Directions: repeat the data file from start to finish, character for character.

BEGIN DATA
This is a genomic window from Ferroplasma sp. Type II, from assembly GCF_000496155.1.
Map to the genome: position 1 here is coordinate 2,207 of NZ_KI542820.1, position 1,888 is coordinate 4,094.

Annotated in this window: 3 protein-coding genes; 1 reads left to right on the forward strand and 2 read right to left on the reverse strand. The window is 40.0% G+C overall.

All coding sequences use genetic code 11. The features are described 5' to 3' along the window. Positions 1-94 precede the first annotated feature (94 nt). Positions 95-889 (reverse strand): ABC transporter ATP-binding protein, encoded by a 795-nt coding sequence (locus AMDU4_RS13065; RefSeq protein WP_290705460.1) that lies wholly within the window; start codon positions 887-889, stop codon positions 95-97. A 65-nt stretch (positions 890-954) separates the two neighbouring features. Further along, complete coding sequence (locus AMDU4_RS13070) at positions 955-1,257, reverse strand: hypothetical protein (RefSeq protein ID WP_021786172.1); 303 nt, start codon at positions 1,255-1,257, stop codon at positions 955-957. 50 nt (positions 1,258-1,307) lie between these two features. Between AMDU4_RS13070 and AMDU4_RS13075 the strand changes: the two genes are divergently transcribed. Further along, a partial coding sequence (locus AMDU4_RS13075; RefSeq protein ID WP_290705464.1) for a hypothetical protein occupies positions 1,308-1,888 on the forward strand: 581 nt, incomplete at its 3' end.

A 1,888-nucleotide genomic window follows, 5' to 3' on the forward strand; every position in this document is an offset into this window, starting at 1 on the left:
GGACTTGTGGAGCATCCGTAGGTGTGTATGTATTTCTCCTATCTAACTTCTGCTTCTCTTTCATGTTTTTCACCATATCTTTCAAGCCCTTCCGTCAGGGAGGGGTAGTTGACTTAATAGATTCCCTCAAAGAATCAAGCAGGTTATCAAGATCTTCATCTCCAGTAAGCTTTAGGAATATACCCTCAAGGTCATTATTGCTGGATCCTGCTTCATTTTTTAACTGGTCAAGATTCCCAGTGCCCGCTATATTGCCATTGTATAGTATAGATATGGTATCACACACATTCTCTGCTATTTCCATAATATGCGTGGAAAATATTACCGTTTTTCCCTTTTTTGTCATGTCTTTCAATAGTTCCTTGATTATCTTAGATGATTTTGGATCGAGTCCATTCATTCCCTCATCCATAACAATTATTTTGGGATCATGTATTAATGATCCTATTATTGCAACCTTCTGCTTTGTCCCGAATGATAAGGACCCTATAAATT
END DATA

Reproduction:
This is a genomic window from Ferroplasma sp. Type II, from assembly GCF_000496155.1.
Map to the genome: position 1 here is coordinate 2,207 of NZ_KI542820.1, position 1,888 is coordinate 4,094.

Annotated in this window: 3 protein-coding genes; 1 reads left to right on the forward strand and 2 read right to left on the reverse strand. The window is 40.0% G+C overall.

All coding sequences use genetic code 11. The features are described 5' to 3' along the window. Positions 1-94 precede the first annotated feature (94 nt). Positions 95-889 (reverse strand): ABC transporter ATP-binding protein, encoded by a 795-nt coding sequence (locus AMDU4_RS13065; RefSeq protein WP_290705460.1) that lies wholly within the window; start codon positions 887-889, stop codon positions 95-97. A 65-nt stretch (positions 890-954) separates the two neighbouring features. Further along, complete coding sequence (locus AMDU4_RS13070) at positions 955-1,257, reverse strand: hypothetical protein (RefSeq protein ID WP_021786172.1); 303 nt, start codon at positions 1,255-1,257, stop codon at positions 955-957. 50 nt (positions 1,258-1,307) lie between these two features. Between AMDU4_RS13070 and AMDU4_RS13075 the strand changes: the two genes are divergently transcribed. Further along, a partial coding sequence (locus AMDU4_RS13075; RefSeq protein ID WP_290705464.1) for a hypothetical protein occupies positions 1,308-1,888 on the forward strand: 581 nt, incomplete at its 3' end.

A 1,888-nucleotide genomic window follows, 5' to 3' on the forward strand; every position in this document is an offset into this window, starting at 1 on the left:
GGACTTGTGGAGCATCCGTAGGTGTGTATGTATTTCTCCTATCTAACTTCTGCTTCTCTTTCATGTTTTTCACCATATCTTTCAAGCCCTTCCGTCAGGGAGGGGTAGTTGACTTAATAGATTCCCTCAAAGAATCAAGCAGGTTATCAAGATCTTCATCTCCAGTAAGCTTTAGGAATATACCCTCAAGGTCATTATTGCTGGATCCTGCTTCATTTTTTAACTGGTCAAGATTCCCAGTGCCCGCTATATTGCCATTGTATAGTATAGATATGGTATCACACACATTCTCTGCTATTTCCATAATATGCGTGGAAAATATTACCGTTTTTCCCTTTTTTGTCATGTCTTTCAATAGTTCCTTGATTATCTTAGATGATTTTGGATCGAGTCCATTCATTCCCTCATCCATAACAATTATTTTGGGATCATGTATTAATGATCCTATTATTGCAACCTTCTGCTTTGTCCCGAATGATAAGGACCCTATAAATT